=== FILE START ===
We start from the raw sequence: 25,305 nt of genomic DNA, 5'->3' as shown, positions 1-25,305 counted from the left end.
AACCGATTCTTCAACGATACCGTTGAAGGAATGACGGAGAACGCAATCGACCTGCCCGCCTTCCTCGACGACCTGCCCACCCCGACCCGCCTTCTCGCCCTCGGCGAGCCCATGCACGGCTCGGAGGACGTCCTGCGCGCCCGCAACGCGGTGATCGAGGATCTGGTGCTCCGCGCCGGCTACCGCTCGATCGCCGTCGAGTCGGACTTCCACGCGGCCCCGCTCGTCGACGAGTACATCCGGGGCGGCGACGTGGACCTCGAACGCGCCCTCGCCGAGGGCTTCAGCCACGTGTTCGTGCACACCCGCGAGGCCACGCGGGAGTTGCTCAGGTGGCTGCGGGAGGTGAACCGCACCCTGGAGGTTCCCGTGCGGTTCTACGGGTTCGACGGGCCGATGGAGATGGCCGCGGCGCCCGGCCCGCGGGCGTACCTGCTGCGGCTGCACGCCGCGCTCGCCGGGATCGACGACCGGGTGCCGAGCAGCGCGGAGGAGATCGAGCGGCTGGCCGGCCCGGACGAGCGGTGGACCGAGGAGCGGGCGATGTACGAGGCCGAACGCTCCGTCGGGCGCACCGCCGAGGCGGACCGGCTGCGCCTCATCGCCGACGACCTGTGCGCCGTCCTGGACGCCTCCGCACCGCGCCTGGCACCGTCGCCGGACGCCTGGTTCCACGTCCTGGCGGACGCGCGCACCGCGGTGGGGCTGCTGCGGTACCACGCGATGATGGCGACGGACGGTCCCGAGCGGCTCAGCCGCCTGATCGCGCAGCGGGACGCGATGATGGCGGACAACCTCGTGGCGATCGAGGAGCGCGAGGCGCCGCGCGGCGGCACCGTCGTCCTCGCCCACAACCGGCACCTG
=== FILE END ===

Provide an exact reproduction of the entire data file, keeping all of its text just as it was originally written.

We start from the raw sequence: 25,305 nt of genomic DNA, 5'->3' as shown, positions 1-25,305 counted from the left end.
AACCGATTCTTCAACGATACCGTTGAAGGAATGACGGAGAACGCAATCGACCTGCCCGCCTTCCTCGACGACCTGCCCACCCCGACCCGCCTTCTCGCCCTCGGCGAGCCCATGCACGGCTCGGAGGACGTCCTGCGCGCCCGCAACGCGGTGATCGAGGATCTGGTGCTCCGCGCCGGCTACCGCTCGATCGCCGTCGAGTCGGACTTCCACGCGGCCCCGCTCGTCGACGAGTACATCCGGGGCGGCGACGTGGACCTCGAACGCGCCCTCGCCGAGGGCTTCAGCCACGTGTTCGTGCACACCCGCGAGGCCACGCGGGAGTTGCTCAGGTGGCTGCGGGAGGTGAACCGCACCCTGGAGGTTCCCGTGCGGTTCTACGGGTTCGACGGGCCGATGGAGATGGCCGCGGCGCCCGGCCCGCGGGCGTACCTGCTGCGGCTGCACGCCGCGCTCGCCGGGATCGACGACCGGGTGCCGAGCAGCGCGGAGGAGATCGAGCGGCTGGCCGGCCCGGACGAGCGGTGGACCGAGGAGCGGGCGATGTACGAGGCCGAACGCTCCGTCGGGCGCACCGCCGAGGCGGACCGGCTGCGCCTCATCGCCGACGACCTGTGCGCCGTCCTGGACGCCTCCGCACCGCGCCTGGCACCGTCGCCGGACGCCTGGTTCCACGTCCTGGCGGACGCGCGCACCGCGGTGGGGCTGCTGCGGTACCACGCGATGATGGCGACGGACGGTCCCGAGCGGCTCAGCCGCCTGATCGCGCAGCGGGACGCGATGATGGCGGACAACCTCGTGGCGATCGAGGAGCGCGAGGCGCCGCGCGGCGGCACCGTCGTCCTCGCCCACAACCGGCACCTG